Part of the lack of spices in central Mexico might be the "serving to gringos" factor.  I remember as a kid going to Monterrey.  We ate at someplace where the manager helped us order.  Dad was very disappointed in his food because it was bland.  I thought it was delicious.  Next day, I confidently and eagerly order what Dad had the day before, and this time we didn't need the manager.  Oh My!  Completely different spice level.  I hated it, and Dad said he'd wished he'd gotten it that way.  Unfortunately Dad is "Eat what you order" so neither time would he switch with me.  Even though we'd have both been happier. 

Mal

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Re: Is Mexican food popular outside North America?
« Reply #54 on: April 17, 2013, 08:23:27 AM »
About 15 years ago we hosted a young man who was visiting from Germany.  We asked if he had ever had Mexican food and he answered that he had - Taco Bell.  We took him someplace a bit more authentic.

I'm from Germany and I've yet to see a single Taco Bell restaurant o_O maybe there's a regional difference. The few chains around where I live are mostly bars where you can order a few TexMex basics to accompany your drink. But I know at least one probably quite authentic Mexican restaurant (as in run by actual Mexicans) in Munich with a delicious multitude of tastes and smells both spicy and mild, a far cry from any "Mexican" takeout I've ever had - I can't wait to go there again! Now you made me hungry...

ladyknight1

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Re: Is Mexican food popular outside North America?
« Reply #55 on: April 19, 2013, 10:04:08 PM »
We can find beautiful chiles fresh and dried here in central Florida. My husband made green chili just two weeks ago.  :D

iridaceae

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Re: Is Mexican food popular outside North America?
« Reply #56 on: April 23, 2013, 06:40:11 AM »
TexMex involves a lot of spice and chili peppers. Real Mexican food in Mexico does not. That's why your husband found it to be bland.

There are places in Houston where you can get authentic Mexican food. Most people who love TexMex (including me) don't much care for authentic Mexican because it does use similar ingredients but without the spice which, for my money, is what makes TexMex so good.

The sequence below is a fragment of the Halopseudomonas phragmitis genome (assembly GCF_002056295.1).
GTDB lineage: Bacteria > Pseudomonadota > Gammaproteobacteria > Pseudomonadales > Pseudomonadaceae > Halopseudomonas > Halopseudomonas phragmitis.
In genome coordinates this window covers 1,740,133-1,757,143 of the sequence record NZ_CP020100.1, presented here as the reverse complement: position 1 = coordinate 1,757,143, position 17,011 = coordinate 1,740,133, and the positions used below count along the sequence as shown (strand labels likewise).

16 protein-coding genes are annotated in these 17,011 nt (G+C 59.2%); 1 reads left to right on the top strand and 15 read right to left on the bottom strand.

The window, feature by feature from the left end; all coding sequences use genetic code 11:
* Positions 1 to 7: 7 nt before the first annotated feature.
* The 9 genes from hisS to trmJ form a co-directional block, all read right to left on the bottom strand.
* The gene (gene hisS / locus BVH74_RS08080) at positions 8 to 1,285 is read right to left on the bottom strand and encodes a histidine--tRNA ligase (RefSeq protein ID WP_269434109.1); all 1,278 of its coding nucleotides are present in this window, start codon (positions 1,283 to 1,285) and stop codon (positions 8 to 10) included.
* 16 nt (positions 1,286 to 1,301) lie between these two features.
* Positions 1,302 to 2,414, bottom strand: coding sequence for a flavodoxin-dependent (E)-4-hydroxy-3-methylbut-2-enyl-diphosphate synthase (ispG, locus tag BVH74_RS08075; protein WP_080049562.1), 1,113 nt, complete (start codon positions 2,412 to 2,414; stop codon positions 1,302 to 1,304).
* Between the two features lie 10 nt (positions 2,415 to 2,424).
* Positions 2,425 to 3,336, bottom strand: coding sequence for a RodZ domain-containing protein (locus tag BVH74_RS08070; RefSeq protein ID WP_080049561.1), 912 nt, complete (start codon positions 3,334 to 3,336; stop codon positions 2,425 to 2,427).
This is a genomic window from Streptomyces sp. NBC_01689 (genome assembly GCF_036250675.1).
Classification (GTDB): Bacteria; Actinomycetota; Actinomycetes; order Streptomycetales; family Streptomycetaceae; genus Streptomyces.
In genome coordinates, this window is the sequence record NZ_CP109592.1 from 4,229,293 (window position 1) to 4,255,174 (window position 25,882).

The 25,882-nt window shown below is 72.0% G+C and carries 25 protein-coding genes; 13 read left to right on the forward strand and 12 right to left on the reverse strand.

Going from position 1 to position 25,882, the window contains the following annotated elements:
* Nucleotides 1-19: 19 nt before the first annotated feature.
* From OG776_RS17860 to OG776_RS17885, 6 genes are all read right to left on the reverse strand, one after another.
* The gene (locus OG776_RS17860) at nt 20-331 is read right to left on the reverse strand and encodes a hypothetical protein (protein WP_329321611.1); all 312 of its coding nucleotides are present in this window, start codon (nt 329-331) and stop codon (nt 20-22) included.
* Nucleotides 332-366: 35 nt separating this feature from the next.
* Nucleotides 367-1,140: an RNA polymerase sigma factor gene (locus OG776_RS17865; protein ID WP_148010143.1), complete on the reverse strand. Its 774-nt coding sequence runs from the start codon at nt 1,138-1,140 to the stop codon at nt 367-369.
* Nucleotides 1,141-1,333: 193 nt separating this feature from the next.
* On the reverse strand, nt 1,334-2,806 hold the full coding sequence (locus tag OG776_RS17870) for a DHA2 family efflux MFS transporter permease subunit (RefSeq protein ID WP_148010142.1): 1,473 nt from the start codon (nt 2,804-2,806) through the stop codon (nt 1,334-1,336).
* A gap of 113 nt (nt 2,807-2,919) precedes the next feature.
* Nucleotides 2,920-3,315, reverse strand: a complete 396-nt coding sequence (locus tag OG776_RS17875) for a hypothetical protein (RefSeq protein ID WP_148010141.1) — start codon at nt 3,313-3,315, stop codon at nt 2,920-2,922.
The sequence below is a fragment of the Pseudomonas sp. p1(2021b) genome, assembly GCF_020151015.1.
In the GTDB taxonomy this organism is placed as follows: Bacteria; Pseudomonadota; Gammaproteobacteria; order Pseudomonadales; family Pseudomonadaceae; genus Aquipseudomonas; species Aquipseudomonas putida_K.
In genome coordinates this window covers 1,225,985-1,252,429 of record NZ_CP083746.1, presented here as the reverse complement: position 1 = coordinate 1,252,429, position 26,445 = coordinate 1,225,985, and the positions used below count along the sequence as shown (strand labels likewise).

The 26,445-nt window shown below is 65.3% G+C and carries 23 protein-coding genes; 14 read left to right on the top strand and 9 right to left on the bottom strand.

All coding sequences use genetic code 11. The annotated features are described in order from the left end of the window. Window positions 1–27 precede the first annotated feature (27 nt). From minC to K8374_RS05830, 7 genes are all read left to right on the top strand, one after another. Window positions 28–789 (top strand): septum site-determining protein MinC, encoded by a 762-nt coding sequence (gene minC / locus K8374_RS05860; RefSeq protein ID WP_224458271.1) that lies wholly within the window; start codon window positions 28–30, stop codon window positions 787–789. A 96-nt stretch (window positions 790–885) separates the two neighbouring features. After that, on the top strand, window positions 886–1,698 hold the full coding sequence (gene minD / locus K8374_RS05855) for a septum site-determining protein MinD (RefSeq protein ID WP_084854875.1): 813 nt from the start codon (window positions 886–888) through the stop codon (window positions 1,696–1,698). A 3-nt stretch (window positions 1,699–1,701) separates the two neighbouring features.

I would guess that there are very few places in the world outside of Mexico which serve authentic Mexican cuisine, and many which serve some localized version of it. Which is why there is TexMex, CalMex, NewMexico-Mex, and who knows how many other variations.
Forgetting Arizona,  are we? Though truthfully Arizona embraces the Sonoran cuisine,  especially Tucson and further south which only makes sense as this is still the Sonoran Desert.

lowspark

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Re: Is Mexican food popular outside North America?
« Reply #57 on: April 23, 2013, 08:21:59 AM »
TexMex involves a lot of spice and chili peppers. Real Mexican food in Mexico does not. That's why your husband found it to be bland.

There are places in Houston where you can get authentic Mexican food. Most people who love TexMex (including me) don't much care for authentic Mexican because it does use similar ingredients but without the spice which, for my money, is what makes TexMex so good.

I would guess that there are very few places in the world outside of Mexico which serve authentic Mexican cuisine, and many which serve some localized version of it. Which is why there is TexMex, CalMex, NewMexico-Mex, and who knows how many other variations.
Forgetting Arizona,  are we? Though truthfully Arizona embraces the Sonoran cuisine,  especially Tucson and further south which only makes sense as this is still the Sonoran Desert.

Maybe I'm reading into your comment, but it seeems a bit snarky. As I said, there are other variations. Sorry I didn't mention every single possible variation on Mexican food.  ::)

Drunken Housewife

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Re: Is Mexican food popular outside North America?
« Reply #58 on: September 08, 2013, 07:15:48 PM »
Here's a tip for discerning if something is really authentic Mexican:  does it have menudo on the menu?  Or other organ meat?  (Menudo is a tripe soup). 

And another note about authenticity:  burritos are not authentic.  They are actually from San Francisco and were supposedly invented during our gold rush as a good hand food. 

I love the California version of Mexican food, which tends to have a lot less lard.  I have been to Mexico a couple of times.  I note that in the Yucatan, food can be extremely spicy, so hotness is not limited to "Tex-Mex".  When my ex and I were in Merida, we were congratulated by a waiter for being the first gringos who could eat the house salsa!
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Hmmmmm

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Re: Is Mexican food popular outside North America?
« Reply #59 on: September 08, 2013, 08:41:30 PM »
I'd be careful grading restaurants on whether they have menudo on the menu. It's very much of. Comfort food item. Also, in Mexico listing menudo is not common. More often they will identify the type of tripe used. For example Sopa pancita is "menudo" made with a tender tripe. Also when I spent time in Mexico City, few higher end restaurants offered it.